Power-Distance Power-Distance: is the extent to which cultures accept power in institutions and organizations. Subsequently, the superior’s role in such a culture is clearly defined and well-differentiated. Employees and employers maintain a clear professional distance, and employees hesitate to provide input to their supervisors and managers. The boss’ role has traditionally been to direct and give orders. The literature is replete with evidence that Mexican employees may dislike such participative behavior with their superiors. Such participatory behavior would disturb the employees’ perception of the traditional role of a manager. Consequently, employees would consider such situations threatening or anxiety producing.

Uncertainty-Avoidance: Researchers identified Mexicans high on the cultural dimension of Uncertainty-Avoidance. Uncertainty-Avoidance indicates the extent to which a culture feels threatened by uncertain or ambiguous situations. Generally, Mexicans do not like situations which are unambiguous or uncertain. Such cultural assumptions have consequences in the staffing area of the human resource management function. Mexicans have a strong need to hire and recruit people they know. Management practices in Mexico tend to favor hiring known individuals, family members or friends who seem more trustworthy than unfamiliar applicants. Literature also suggests that Mexico manufacturing plant HR personnel constantly use word-of mouth techniques for hiring lower level employees; however, the emphasis here is that such a cultural attribute widely exists in Mexico at all levels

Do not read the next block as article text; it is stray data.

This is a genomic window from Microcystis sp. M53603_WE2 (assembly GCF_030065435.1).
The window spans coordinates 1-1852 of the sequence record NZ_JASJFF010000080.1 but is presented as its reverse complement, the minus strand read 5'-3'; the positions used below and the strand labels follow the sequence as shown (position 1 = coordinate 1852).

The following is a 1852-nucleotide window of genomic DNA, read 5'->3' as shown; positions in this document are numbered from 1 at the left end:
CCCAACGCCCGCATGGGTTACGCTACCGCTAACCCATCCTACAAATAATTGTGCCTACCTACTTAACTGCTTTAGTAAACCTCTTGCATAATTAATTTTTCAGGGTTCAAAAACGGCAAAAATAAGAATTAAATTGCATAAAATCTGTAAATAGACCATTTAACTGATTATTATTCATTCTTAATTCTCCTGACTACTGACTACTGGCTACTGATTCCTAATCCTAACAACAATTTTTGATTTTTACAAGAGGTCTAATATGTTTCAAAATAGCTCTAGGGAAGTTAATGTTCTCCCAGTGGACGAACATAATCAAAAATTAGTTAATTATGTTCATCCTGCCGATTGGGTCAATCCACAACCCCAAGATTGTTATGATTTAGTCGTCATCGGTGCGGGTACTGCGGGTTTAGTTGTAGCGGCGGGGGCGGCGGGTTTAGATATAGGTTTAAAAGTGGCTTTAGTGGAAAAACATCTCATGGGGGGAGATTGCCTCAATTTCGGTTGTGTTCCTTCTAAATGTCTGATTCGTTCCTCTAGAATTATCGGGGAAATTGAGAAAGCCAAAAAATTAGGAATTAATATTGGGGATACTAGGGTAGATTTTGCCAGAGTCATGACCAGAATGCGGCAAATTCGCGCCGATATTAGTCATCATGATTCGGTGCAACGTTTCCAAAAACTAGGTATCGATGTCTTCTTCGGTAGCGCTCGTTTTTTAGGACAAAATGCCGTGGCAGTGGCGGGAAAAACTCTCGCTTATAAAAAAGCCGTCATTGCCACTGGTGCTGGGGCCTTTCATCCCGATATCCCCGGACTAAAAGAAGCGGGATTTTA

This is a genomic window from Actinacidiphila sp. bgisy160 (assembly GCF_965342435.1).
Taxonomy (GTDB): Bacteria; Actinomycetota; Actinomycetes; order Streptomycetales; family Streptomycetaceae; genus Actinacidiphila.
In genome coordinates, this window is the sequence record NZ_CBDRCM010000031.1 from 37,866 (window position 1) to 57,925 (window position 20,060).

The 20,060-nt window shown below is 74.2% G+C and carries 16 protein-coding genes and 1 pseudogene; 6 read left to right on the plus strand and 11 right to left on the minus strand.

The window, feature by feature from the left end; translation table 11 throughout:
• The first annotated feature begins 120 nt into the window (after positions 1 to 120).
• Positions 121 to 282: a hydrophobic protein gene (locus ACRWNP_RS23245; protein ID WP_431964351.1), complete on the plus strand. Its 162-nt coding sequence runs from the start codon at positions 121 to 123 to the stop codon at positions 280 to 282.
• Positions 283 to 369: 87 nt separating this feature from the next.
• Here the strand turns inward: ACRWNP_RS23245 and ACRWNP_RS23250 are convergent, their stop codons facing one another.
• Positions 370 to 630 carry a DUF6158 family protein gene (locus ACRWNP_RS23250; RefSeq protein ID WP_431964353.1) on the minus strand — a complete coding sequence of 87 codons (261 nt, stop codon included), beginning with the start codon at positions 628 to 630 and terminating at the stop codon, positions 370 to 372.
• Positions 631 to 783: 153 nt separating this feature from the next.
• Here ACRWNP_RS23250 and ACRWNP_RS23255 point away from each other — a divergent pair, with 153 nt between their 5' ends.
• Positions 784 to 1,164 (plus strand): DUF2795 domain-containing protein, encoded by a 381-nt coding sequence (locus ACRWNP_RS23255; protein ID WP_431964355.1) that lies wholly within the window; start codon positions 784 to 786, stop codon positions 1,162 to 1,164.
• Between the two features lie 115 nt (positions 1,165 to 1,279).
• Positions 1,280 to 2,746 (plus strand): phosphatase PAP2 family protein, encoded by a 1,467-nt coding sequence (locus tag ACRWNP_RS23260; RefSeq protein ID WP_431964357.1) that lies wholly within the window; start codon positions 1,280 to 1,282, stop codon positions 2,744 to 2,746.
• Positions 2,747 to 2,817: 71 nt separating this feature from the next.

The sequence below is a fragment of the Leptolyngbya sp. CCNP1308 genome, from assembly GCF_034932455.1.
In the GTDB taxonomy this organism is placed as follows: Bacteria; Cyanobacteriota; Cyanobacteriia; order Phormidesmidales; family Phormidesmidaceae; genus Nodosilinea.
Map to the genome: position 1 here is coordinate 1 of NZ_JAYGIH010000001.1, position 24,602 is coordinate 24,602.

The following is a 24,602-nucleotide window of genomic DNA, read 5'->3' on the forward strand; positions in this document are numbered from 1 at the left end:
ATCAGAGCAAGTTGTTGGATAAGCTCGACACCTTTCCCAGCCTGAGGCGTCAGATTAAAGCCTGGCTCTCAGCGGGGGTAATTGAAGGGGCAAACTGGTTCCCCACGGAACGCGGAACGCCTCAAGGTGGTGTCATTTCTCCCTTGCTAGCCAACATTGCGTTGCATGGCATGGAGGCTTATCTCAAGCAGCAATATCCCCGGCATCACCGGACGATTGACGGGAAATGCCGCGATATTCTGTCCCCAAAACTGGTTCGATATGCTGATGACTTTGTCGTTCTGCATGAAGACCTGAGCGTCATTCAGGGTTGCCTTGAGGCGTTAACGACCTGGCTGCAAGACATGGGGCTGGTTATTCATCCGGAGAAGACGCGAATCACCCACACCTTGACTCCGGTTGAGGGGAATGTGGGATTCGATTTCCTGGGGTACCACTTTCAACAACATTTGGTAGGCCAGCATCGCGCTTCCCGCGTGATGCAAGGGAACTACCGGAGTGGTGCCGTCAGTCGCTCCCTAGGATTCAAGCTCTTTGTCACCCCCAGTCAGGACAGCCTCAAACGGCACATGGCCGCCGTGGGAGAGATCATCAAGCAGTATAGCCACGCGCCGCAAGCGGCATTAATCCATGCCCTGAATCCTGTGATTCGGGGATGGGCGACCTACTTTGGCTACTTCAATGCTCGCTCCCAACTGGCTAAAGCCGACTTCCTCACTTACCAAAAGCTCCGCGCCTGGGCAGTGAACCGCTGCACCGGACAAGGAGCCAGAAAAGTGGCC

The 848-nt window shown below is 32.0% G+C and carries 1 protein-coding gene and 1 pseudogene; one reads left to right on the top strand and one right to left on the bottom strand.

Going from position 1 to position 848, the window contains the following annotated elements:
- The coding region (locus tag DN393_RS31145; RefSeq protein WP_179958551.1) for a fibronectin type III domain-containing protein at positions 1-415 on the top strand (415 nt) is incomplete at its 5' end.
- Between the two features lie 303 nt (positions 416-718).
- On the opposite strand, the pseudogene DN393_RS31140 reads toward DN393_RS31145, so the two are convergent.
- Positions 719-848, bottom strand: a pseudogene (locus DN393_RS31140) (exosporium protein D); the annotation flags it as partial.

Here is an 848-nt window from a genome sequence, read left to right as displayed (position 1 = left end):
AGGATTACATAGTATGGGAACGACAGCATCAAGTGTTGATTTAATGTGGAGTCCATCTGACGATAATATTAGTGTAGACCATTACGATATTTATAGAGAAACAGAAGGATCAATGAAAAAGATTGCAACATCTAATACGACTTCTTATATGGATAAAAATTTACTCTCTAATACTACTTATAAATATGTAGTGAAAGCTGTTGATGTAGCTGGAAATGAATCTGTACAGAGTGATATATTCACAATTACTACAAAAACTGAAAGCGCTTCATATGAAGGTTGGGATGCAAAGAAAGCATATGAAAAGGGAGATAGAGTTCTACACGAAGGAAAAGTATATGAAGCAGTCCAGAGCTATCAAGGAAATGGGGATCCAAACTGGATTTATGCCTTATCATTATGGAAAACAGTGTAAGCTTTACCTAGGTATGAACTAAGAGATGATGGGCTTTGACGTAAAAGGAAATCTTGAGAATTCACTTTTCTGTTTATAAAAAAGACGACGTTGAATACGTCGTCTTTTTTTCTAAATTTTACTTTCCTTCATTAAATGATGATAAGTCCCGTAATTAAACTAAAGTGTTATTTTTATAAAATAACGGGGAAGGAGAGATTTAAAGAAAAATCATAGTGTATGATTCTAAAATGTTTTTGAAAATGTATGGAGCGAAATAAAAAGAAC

Pay-based performance: Pay-based performance, where pay is contingent on an employee’s performance, singles individuals out for recognition in a Mexican manufacturing, and other workplace environments. Such systems will be stressful for the Mexican due to the fear of being ostracized by their social group. Also, their high scores on the Uncertainty-Avoidance dimension, suggest that Mexicans prefer guaranteed pay to pay-based on performance